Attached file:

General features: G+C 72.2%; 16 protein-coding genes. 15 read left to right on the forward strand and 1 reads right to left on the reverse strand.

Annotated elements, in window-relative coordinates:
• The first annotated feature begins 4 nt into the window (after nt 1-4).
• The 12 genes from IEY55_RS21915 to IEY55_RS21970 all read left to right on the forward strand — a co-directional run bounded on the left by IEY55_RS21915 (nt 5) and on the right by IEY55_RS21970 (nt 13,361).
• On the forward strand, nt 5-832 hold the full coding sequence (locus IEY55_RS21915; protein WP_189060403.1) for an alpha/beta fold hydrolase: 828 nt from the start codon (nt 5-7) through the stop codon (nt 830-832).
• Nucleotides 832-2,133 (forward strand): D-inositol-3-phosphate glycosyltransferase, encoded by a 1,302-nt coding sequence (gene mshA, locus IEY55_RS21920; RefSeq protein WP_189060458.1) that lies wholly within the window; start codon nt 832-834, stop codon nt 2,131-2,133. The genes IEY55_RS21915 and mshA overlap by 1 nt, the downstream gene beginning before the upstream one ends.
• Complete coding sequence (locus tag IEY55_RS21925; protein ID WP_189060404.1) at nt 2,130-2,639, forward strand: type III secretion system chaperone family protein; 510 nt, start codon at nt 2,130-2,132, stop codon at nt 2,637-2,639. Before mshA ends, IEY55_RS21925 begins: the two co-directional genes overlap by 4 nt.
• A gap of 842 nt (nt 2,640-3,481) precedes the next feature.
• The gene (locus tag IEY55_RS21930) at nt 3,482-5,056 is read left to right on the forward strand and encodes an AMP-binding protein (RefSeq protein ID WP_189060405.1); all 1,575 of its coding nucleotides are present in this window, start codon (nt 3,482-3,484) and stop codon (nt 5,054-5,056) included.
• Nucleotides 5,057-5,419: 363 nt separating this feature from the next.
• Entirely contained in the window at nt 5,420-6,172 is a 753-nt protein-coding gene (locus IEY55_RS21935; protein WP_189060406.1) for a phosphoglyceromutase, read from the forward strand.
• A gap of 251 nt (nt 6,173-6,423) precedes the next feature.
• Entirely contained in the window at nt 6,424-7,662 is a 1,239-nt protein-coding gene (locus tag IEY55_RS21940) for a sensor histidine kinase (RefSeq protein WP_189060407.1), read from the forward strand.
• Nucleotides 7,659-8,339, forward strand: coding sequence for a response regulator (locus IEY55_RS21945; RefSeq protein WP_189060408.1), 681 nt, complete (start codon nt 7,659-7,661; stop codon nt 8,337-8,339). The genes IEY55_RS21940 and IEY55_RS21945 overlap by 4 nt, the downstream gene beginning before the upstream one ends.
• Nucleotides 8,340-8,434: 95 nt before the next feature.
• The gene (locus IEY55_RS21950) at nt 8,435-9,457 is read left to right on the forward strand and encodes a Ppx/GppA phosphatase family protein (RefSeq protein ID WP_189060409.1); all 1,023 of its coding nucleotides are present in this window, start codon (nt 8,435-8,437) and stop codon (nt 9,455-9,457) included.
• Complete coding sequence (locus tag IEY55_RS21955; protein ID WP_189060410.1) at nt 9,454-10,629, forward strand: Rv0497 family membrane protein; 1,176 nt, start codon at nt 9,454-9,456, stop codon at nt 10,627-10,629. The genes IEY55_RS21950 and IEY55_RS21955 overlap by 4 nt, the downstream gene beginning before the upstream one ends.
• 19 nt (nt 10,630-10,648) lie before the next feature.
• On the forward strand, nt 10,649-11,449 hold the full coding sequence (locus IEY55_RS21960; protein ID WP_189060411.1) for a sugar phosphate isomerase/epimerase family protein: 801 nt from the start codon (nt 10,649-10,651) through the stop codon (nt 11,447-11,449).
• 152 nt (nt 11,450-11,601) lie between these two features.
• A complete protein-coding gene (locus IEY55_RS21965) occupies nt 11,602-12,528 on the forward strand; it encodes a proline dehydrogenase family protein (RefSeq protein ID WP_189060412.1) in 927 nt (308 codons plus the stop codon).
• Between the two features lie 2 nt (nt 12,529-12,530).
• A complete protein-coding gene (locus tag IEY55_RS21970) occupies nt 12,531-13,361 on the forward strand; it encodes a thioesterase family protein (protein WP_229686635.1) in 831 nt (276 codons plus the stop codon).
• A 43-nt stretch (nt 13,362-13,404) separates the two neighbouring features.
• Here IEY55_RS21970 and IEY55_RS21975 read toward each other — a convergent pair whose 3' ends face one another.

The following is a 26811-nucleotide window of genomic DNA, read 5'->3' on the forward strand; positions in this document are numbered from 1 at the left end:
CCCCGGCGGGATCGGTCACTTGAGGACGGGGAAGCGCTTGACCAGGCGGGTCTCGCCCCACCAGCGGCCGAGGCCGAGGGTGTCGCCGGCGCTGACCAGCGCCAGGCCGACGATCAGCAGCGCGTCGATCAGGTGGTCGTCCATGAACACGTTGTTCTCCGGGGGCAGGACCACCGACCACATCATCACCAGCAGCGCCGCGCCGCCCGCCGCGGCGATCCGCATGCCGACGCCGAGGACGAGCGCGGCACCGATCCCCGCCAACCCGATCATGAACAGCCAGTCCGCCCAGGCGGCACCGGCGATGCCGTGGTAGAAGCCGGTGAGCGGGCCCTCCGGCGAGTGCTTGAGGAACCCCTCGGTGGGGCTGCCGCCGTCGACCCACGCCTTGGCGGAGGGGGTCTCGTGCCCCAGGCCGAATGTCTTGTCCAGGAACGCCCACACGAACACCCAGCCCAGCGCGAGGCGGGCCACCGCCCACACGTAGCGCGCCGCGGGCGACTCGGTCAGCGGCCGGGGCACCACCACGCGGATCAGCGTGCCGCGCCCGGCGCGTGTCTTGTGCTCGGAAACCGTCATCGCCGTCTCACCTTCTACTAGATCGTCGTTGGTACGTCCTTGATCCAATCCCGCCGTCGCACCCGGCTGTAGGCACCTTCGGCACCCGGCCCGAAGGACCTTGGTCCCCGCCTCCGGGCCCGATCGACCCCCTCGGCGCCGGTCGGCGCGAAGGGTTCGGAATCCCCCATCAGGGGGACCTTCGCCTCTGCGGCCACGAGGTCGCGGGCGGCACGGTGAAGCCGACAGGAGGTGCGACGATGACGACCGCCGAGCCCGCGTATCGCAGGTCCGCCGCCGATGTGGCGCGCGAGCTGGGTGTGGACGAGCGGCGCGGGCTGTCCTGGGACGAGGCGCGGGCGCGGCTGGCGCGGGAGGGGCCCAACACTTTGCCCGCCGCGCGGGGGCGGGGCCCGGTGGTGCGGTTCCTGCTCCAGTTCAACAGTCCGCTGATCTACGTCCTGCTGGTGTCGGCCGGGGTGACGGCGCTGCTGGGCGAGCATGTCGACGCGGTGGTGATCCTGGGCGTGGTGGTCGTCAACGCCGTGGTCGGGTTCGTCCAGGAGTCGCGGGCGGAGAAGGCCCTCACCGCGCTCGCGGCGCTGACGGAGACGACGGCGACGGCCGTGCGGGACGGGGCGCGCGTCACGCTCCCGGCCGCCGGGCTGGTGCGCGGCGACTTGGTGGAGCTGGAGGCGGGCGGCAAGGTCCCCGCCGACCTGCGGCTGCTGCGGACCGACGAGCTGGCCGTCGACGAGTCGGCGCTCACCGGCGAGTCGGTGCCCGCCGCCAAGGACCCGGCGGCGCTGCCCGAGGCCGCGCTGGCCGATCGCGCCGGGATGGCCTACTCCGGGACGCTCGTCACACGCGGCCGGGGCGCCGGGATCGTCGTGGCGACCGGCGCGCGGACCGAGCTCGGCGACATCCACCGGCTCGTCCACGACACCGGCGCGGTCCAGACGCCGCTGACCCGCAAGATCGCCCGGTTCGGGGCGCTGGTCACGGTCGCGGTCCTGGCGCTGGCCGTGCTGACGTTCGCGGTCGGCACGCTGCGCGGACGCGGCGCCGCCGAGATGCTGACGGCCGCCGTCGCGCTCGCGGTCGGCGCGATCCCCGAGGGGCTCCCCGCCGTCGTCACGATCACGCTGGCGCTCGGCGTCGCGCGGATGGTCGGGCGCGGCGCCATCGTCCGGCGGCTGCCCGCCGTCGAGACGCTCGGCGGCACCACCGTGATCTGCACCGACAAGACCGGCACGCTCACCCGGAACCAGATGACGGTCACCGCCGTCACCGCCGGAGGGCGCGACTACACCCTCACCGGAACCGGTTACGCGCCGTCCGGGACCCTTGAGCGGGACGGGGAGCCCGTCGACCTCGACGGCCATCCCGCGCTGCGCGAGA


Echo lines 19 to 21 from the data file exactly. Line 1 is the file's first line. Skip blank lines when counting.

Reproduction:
• On the forward strand, nt 10,649-11,449 hold the full coding sequence (locus IEY55_RS21960; protein ID WP_189060411.1) for a sugar phosphate isomerase/epimerase family protein: 801 nt from the start codon (nt 10,649-10,651) through the stop codon (nt 11,447-11,449).
• 152 nt (nt 11,450-11,601) lie between these two features.
• A complete protein-coding gene (locus IEY55_RS21965) occupies nt 11,602-12,528 on the forward strand; it encodes a proline dehydrogenase family protein (RefSeq protein ID WP_189060412.1) in 927 nt (308 codons plus the stop codon).